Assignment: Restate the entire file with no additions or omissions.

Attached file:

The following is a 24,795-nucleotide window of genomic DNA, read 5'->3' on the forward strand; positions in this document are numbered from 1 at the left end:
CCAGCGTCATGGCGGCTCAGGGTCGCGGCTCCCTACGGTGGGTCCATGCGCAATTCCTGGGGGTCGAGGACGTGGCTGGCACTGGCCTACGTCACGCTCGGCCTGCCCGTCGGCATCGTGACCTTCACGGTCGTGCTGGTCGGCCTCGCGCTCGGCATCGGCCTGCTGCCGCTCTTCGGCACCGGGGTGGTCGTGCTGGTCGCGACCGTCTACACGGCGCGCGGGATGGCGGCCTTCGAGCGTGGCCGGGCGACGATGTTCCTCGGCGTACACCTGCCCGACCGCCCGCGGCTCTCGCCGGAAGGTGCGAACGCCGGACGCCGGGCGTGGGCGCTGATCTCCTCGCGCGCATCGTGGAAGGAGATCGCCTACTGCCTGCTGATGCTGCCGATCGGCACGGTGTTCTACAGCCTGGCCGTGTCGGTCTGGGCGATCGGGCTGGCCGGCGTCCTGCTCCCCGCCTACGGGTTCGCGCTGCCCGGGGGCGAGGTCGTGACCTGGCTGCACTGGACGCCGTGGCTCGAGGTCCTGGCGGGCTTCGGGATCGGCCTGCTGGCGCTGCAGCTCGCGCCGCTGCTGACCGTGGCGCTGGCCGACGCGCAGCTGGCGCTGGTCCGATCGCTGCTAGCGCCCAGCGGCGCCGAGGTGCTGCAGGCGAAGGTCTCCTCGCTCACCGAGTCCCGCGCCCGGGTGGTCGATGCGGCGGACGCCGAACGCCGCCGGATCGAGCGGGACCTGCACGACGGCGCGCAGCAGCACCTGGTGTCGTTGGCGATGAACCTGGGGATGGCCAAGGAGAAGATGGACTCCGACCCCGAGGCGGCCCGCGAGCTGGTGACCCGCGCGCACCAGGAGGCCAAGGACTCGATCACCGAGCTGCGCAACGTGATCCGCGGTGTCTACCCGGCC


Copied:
The following is a 24,795-nucleotide window of genomic DNA, read 5'->3' on the forward strand; positions in this document are numbered from 1 at the left end:
CCAGCGTCATGGCGGCTCAGGGTCGCGGCTCCCTACGGTGGGTCCATGCGCAATTCCTGGGGGTCGAGGACGTGGCTGGCACTGGCCTACGTCACGCTCGGCCTGCCCGTCGGCATCGTGACCTTCACGGTCGTGCTGGTCGGCCTCGCGCTCGGCATCGGCCTGCTGCCGCTCTTCGGCACCGGGGTGGTCGTGCTGGTCGCGACCGTCTACACGGCGCGCGGGATGGCGGCCTTCGAGCGTGGCCGGGCGACGATGTTCCTCGGCGTACACCTGCCCGACCGCCCGCGGCTCTCGCCGGAAGGTGCGAACGCCGGACGCCGGGCGTGGGCGCTGATCTCCTCGCGCGCATCGTGGAAGGAGATCGCCTACTGCCTGCTGATGCTGCCGATCGGCACGGTGTTCTACAGCCTGGCCGTGTCGGTCTGGGCGATCGGGCTGGCCGGCGTCCTGCTCCCCGCCTACGGGTTCGCGCTGCCCGGGGGCGAGGTCGTGACCTGGCTGCACTGGACGCCGTGGCTCGAGGTCCTGGCGGGCTTCGGGATCGGCCTGCTGGCGCTGCAGCTCGCGCCGCTGCTGACCGTGGCGCTGGCCGACGCGCAGCTGGCGCTGGTCCGATCGCTGCTAGCGCCCAGCGGCGCCGAGGTGCTGCAGGCGAAGGTCTCCTCGCTCACCGAGTCCCGCGCCCGGGTGGTCGATGCGGCGGACGCCGAACGCCGCCGGATCGAGCGGGACCTGCACGACGGCGCGCAGCAGCACCTGGTGTCGTTGGCGATGAACCTGGGGATGGCCAAGGAGAAGATGGACTCCGACCCCGAGGCGGCCCGCGAGCTGGTGACCCGCGCGCACCAGGAGGCCAAGGACTCGATCACCGAGCTGCGCAACGTGATCCGCGGTGTCTACCCGGCC